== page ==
Enticing rich tourists to Santa Monica by building towering hotels with ocean views and then collecting a 14 percent bed tax to pay for the city bureaucracy is the inner game plan for a city that has the second highest ratio of citizens to city staff in the state, 31 to 1, according to a report by the State Controller’s Office. While much has been made of attempts to get the City Council to take seriously what residents think about just how tall the hotels should be, many of us who have been participants have come to the conclusion that the fix is in. It has been for a long time.
I confess that I have gotten caught up in the planning language, trying to figure out what is meant by “TDM” and “FAR” and telling fellow residents that knowing all of this is important to our ability to be effective in the process of shaping our city. I wanted to believe this was true, that informed residents really could make a difference. More and more it appears to me that the people who run Santa Monica do not care what residents want, be they renters or homeowners. Public meetings and workshops are, in my view, a method used to keep people distracted from the hidden agenda of a group of politicos and developers who are working together to overbuild Santa Monica in a way that profits them while destroying the quality of life for residents.
While there used to be two opposing political forces in our city — Santa Monicans for Renters’ Rights (SMRR) and the Chamber of Commerce — they are now united. SMRR originally developed its base by supporting and protecting renters and demonizing the Chamber of Commerce. Today they are in alliance on development.
Renters are under the belief that SMRR will protect their rights. But last Thursday night the Rent Control Board announced that — as much as they hated to do it — they were going to have to give the developer the permit he wanted to shut down Village Trailer Park and evict the fragile population of elderly renters that has been fighting for years to hang onto their homes.
It was a defining moment.
Members of the public begged the Rent Control Board to, in the words of one, “Make a difference and correct the mistake made by Santa Monica City Council (in approving the development agreement).”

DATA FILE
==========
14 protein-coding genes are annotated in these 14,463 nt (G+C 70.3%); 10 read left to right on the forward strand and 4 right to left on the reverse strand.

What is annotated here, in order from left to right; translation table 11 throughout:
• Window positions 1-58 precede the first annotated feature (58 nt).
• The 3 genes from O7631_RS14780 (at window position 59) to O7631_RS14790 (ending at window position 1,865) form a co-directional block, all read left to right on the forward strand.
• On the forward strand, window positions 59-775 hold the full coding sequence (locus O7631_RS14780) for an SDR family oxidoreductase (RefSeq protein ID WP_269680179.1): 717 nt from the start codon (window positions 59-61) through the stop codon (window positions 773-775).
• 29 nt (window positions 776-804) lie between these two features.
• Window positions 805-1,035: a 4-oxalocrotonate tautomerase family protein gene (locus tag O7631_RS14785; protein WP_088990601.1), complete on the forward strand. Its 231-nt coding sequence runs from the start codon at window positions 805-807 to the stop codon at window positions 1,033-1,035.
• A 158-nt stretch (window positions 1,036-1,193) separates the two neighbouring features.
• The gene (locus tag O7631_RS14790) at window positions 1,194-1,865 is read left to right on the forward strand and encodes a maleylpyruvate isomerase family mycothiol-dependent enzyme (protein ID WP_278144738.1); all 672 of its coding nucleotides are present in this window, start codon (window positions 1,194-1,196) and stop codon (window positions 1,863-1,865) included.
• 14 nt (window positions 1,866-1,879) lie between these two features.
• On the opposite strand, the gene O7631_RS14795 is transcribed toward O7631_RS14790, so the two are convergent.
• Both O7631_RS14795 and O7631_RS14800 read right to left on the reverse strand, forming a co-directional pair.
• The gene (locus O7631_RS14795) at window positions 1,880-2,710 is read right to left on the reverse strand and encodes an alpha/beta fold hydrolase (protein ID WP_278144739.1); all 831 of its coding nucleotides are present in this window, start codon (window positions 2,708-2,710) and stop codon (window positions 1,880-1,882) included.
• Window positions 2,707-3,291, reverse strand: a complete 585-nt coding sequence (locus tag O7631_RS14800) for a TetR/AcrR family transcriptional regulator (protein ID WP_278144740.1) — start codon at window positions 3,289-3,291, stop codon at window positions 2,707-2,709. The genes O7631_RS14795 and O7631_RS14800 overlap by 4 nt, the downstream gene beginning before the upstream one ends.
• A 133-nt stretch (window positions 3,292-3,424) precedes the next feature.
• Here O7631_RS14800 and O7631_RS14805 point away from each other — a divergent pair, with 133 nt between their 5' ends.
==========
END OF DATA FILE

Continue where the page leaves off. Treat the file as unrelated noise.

“These are the people you are supposed to protect,” said one speaker.
“Take a stand. The residents of Village Trailer Park are worth the fight,” said another.
Rent Control Board commissioners said they had been told they had no choice but to allow the park to be closed. Commissioner Todd Flora was in tears and visibly shaken as he read a prepared statement: “There is no one on this dais that wants to vote to approve a removal permit,” said Flora. “I didn’t think I would vote to remove people from their homes. I know you see a ‘yes’ vote as abandoning our principles. If we walk this legal tightrope we could lose it all.”
After the meeting, when asked by a group of disappointed residents what “lose it all” meant, Flora said the developer’s threat of a lawsuit would have been “for $50 million” and this could have wiped out Rent Control. “I have a responsibility for 25 people (Rent Control Board employees) and their retirements.”
“Why should the staff be of greater concern than protecting renters?” asked a resident. “Aren’t members of the Rent Control Board elected to protect renters?”
Flora, who was endorsed by SMRR for Rent Control Board, said the day-to-day operations of protecting renters could have been defunded by the Village Trailer Park developer’s threatened suit. “Our people are scared of his lawyers.”
Where, residents are asking, is the SMRR leadership on this final loss by the residents of the trailer park? Its closure underscores for many just how far from its original values SMRR has wandered as it uses its political clout to forward the interests of the wealthy while leaving the neediest of Santa Monica further and further behind.
After voting against the residents he was elected to serve, Commissioner Flora asked for understanding, saying “We want to survive and keep serving you. I ask you to be faithful.”
Faith was the operative word. Blind faith.
This column was written by Tricia Crane with research by the other contributors to Our Town, including Ellen Brennan, Zina Josephs and Armen Melkonians. Our Town can be reached at firstname.lastname@example.org.